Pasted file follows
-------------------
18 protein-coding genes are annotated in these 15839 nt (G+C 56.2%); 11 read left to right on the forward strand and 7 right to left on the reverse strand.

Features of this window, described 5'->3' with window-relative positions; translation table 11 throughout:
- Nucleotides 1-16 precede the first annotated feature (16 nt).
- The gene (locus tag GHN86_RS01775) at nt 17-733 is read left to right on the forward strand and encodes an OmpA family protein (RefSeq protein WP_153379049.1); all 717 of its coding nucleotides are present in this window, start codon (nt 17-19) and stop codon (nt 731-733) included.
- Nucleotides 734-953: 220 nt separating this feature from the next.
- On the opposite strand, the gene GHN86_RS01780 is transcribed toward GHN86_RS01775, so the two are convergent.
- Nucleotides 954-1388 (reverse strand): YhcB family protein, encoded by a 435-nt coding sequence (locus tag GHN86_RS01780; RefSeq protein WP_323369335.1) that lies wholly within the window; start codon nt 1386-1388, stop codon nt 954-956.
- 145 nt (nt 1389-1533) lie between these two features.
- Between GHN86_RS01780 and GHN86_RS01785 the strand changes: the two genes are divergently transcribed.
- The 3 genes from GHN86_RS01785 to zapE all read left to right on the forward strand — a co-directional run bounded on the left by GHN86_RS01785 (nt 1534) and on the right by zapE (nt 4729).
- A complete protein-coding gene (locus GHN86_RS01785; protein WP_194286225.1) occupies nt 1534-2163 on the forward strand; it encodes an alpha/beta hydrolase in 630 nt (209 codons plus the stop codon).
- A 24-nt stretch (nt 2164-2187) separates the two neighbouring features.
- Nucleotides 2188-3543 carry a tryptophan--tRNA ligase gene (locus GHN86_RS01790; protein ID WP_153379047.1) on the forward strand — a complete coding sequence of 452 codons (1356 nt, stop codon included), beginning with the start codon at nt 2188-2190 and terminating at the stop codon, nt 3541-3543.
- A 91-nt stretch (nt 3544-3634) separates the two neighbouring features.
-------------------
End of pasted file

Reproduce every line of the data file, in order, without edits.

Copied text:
18 protein-coding genes are annotated in these 15839 nt (G+C 56.2%); 11 read left to right on the forward strand and 7 right to left on the reverse strand.

Features of this window, described 5'->3' with window-relative positions; translation table 11 throughout:
- Nucleotides 1-16 precede the first annotated feature (16 nt).
- The gene (locus tag GHN86_RS01775) at nt 17-733 is read left to right on the forward strand and encodes an OmpA family protein (RefSeq protein WP_153379049.1); all 717 of its coding nucleotides are present in this window, start codon (nt 17-19) and stop codon (nt 731-733) included.
- Nucleotides 734-953: 220 nt separating this feature from the next.
- On the opposite strand, the gene GHN86_RS01780 is transcribed toward GHN86_RS01775, so the two are convergent.
- Nucleotides 954-1388 (reverse strand): YhcB family protein, encoded by a 435-nt coding sequence (locus tag GHN86_RS01780; RefSeq protein WP_323369335.1) that lies wholly within the window; start codon nt 1386-1388, stop codon nt 954-956.
- 145 nt (nt 1389-1533) lie between these two features.
- Between GHN86_RS01780 and GHN86_RS01785 the strand changes: the two genes are divergently transcribed.
- The 3 genes from GHN86_RS01785 to zapE all read left to right on the forward strand — a co-directional run bounded on the left by GHN86_RS01785 (nt 1534) and on the right by zapE (nt 4729).
- A complete protein-coding gene (locus GHN86_RS01785; protein WP_194286225.1) occupies nt 1534-2163 on the forward strand; it encodes an alpha/beta hydrolase in 630 nt (209 codons plus the stop codon).
- A 24-nt stretch (nt 2164-2187) separates the two neighbouring features.
- Nucleotides 2188-3543 carry a tryptophan--tRNA ligase gene (locus GHN86_RS01790; protein ID WP_153379047.1) on the forward strand — a complete coding sequence of 452 codons (1356 nt, stop codon included), beginning with the start codon at nt 2188-2190 and terminating at the stop codon, nt 3541-3543.
- A 91-nt stretch (nt 3544-3634) separates the two neighbouring features.